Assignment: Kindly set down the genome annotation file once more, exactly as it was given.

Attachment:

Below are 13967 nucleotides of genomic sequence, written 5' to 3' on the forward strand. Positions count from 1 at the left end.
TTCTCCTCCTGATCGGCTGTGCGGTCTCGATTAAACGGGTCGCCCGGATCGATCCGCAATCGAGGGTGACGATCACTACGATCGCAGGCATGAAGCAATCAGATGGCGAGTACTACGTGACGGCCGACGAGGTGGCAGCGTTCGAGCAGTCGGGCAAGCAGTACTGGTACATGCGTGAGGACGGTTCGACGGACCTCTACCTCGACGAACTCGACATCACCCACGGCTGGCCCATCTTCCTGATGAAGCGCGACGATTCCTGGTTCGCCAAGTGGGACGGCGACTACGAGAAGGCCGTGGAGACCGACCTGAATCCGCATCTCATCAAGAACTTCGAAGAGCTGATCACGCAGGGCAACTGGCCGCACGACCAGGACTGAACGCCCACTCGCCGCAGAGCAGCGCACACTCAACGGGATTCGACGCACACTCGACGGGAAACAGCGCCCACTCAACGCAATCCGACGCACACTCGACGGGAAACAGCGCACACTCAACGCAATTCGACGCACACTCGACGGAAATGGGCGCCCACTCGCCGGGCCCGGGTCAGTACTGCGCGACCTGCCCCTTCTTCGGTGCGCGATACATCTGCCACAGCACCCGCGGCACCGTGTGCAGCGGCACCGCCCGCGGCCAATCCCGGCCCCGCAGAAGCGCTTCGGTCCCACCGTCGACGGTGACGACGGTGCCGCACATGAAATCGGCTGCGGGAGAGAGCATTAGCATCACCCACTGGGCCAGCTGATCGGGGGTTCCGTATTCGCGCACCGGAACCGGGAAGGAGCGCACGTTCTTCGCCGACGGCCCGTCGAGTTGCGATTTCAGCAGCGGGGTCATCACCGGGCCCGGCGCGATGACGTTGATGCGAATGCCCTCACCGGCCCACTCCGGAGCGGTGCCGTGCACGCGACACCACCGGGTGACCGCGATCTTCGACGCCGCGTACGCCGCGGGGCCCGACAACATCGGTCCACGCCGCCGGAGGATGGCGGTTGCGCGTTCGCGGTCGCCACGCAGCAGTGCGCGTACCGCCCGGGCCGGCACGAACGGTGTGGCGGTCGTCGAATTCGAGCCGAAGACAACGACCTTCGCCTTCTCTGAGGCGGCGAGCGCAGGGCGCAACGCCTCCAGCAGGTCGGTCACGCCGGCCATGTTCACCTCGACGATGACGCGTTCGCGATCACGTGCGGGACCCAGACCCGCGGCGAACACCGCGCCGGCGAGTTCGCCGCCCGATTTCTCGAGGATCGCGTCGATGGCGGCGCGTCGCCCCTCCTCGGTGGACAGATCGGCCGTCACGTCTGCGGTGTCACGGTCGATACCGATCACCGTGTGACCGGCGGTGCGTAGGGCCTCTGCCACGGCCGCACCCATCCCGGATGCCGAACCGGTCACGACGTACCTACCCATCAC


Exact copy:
Below are 13967 nucleotides of genomic sequence, written 5' to 3' on the forward strand. Positions count from 1 at the left end.
TTCTCCTCCTGATCGGCTGTGCGGTCTCGATTAAACGGGTCGCCCGGATCGATCCGCAATCGAGGGTGACGATCACTACGATCGCAGGCATGAAGCAATCAGATGGCGAGTACTACGTGACGGCCGACGAGGTGGCAGCGTTCGAGCAGTCGGGCAAGCAGTACTGGTACATGCGTGAGGACGGTTCGACGGACCTCTACCTCGACGAACTCGACATCACCCACGGCTGGCCCATCTTCCTGATGAAGCGCGACGATTCCTGGTTCGCCAAGTGGGACGGCGACTACGAGAAGGCCGTGGAGACCGACCTGAATCCGCATCTCATCAAGAACTTCGAAGAGCTGATCACGCAGGGCAACTGGCCGCACGACCAGGACTGAACGCCCACTCGCCGCAGAGCAGCGCACACTCAACGGGATTCGACGCACACTCGACGGGAAACAGCGCCCACTCAACGCAATCCGACGCACACTCGACGGGAAACAGCGCACACTCAACGCAATTCGACGCACACTCGACGGAAATGGGCGCCCACTCGCCGGGCCCGGGTCAGTACTGCGCGACCTGCCCCTTCTTCGGTGCGCGATACATCTGCCACAGCACCCGCGGCACCGTGTGCAGCGGCACCGCCCGCGGCCAATCCCGGCCCCGCAGAAGCGCTTCGGTCCCACCGTCGACGGTGACGACGGTGCCGCACATGAAATCGGCTGCGGGAGAGAGCATTAGCATCACCCACTGGGCCAGCTGATCGGGGGTTCCGTATTCGCGCACCGGAACCGGGAAGGAGCGCACGTTCTTCGCCGACGGCCCGTCGAGTTGCGATTTCAGCAGCGGGGTCATCACCGGGCCCGGCGCGATGACGTTGATGCGAATGCCCTCACCGGCCCACTCCGGAGCGGTGCCGTGCACGCGACACCACCGGGTGACCGCGATCTTCGACGCCGCGTACGCCGCGGGGCCCGACAACATCGGTCCACGCCGCCGGAGGATGGCGGTTGCGCGTTCGCGGTCGCCACGCAGCAGTGCGCGTACCGCCCGGGCCGGCACGAACGGTGTGGCGGTCGTCGAATTCGAGCCGAAGACAACGACCTTCGCCTTCTCTGAGGCGGCGAGCGCAGGGCGCAACGCCTCCAGCAGGTCGGTCACGCCGGCCATGTTCACCTCGACGATGACGCGTTCGCGATCACGTGCGGGACCCAGACCCGCGGCGAACACCGCGCCGGCGAGTTCGCCGCCCGATTTCTCGAGGATCGCGTCGATGGCGGCGCGTCGCCCCTCCTCGGTGGACAGATCGGCCGTCACGTCTGCGGTGTCACGGTCGATACCGATCACCGTGTGACCGGCGGTGCGTAGGGCCTCTGCCACGGCCGCACCCATCCCGGATGCCGAACCGGTCACGACGTACCTACCCATCAC